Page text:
Today’s news review looks at a report from the University and College Union (UCU) calling for an overhaul of the university application process due to a high proportion of incorrect A-level predictions.
Today, Thursday 8 December, the University and College Union (UCU) released a report which found that only 16% of university applicants achieve the A-level grades predicted by their teachers.
UCU called for an overhaul of the system whereby students apply to university after they receive their results.
It is important to note that higher education institutions are independent, autonomous bodies. They are responsible for their own admissions decisions and we would expect them to take account of the full range of information available, not just predicted grades.
In addition, in 2012, UCAS conducted a wide-ranging review into the feasibility of a post-results admissions system, which would allow students to apply to university after they get their A-levels. However, this clearly concluded that the system would not work after schools, colleges and the higher education sector raised concerns about the practicalities of implementation and the risks it posed for certain applicants.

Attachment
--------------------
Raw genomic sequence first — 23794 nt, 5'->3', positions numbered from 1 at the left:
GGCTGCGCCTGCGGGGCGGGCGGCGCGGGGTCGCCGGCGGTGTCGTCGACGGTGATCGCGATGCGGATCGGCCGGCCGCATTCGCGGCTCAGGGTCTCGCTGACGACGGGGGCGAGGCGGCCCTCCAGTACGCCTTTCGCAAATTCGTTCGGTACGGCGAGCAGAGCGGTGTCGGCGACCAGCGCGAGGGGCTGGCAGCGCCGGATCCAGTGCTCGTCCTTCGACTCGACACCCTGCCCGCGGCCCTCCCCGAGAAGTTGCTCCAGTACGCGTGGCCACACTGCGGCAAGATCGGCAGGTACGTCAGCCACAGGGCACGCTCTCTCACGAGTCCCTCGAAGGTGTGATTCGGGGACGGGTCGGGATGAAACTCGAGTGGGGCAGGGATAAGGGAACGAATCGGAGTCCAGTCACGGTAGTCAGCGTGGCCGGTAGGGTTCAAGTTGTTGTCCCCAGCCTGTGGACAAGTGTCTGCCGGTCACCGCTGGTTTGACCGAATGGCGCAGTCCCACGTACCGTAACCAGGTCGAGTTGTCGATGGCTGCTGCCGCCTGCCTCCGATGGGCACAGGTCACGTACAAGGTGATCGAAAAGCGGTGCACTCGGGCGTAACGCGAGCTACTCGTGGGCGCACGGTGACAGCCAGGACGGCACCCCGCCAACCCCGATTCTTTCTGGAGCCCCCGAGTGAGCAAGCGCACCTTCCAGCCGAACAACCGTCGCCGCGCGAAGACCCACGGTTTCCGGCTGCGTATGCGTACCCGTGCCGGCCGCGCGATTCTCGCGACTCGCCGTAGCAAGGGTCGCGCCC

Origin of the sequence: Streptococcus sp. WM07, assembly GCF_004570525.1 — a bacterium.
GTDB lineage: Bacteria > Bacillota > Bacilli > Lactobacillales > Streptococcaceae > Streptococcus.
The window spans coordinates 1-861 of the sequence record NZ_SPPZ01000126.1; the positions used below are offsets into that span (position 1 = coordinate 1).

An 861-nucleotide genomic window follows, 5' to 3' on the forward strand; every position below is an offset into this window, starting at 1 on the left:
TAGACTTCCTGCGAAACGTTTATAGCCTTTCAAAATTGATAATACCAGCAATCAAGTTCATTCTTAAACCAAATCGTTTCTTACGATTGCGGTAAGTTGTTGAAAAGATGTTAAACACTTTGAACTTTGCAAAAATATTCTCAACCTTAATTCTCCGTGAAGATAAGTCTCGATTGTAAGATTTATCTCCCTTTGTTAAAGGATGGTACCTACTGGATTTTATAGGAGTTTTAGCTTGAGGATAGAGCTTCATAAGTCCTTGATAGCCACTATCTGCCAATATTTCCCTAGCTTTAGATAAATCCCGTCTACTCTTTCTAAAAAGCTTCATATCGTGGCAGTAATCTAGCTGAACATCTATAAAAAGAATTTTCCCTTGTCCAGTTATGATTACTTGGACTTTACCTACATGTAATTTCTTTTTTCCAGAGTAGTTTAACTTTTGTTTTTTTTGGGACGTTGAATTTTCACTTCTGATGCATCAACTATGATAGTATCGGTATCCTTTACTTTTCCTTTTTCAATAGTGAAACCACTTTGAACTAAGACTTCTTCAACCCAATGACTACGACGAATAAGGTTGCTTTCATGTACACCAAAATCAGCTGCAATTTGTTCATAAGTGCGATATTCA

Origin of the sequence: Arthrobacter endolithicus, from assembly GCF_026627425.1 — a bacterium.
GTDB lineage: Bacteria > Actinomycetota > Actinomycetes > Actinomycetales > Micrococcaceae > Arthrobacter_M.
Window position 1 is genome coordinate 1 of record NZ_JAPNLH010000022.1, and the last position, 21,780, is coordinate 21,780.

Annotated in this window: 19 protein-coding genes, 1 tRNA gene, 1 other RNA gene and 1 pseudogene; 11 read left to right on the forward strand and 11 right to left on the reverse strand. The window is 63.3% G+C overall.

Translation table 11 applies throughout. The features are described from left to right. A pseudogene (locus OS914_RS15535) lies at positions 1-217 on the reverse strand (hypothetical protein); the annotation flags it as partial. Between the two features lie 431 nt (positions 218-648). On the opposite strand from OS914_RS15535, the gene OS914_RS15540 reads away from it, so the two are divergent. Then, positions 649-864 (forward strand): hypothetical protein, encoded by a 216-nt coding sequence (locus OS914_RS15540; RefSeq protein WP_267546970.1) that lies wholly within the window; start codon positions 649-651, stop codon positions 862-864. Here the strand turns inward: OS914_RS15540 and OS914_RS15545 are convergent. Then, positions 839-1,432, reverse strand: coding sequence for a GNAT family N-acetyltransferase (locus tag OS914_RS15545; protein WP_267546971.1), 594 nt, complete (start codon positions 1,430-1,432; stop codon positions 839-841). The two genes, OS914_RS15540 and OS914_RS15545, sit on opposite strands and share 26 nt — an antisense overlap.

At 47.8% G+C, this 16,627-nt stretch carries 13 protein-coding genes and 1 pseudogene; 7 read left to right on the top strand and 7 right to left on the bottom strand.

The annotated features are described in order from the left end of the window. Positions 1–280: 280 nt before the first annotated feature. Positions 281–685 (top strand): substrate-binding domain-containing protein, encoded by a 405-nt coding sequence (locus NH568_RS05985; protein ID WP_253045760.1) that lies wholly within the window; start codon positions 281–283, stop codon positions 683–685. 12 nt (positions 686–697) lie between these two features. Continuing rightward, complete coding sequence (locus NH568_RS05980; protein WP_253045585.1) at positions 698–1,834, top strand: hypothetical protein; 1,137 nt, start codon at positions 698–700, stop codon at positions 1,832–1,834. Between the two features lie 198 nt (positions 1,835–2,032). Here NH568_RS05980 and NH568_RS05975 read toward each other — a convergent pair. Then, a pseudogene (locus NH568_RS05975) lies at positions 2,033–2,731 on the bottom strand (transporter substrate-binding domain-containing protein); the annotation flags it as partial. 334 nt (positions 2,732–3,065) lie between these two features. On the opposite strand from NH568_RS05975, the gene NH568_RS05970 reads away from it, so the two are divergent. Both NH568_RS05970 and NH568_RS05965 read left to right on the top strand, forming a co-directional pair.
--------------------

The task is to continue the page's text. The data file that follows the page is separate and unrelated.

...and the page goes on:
UCAS chief Mary Curnock Cook has also rejected the UCU's calls, reiterating that a post-results application system would work against those from less advantaged backgrounds.
A Department for Education spokesperson said:
It is up to universities, as independent bodies, to decide on their admissions processes. However, we would expect them to take account of the full range of information available, not just predicted grades, so that they select the students with the talent and potential to succeed on their particular course.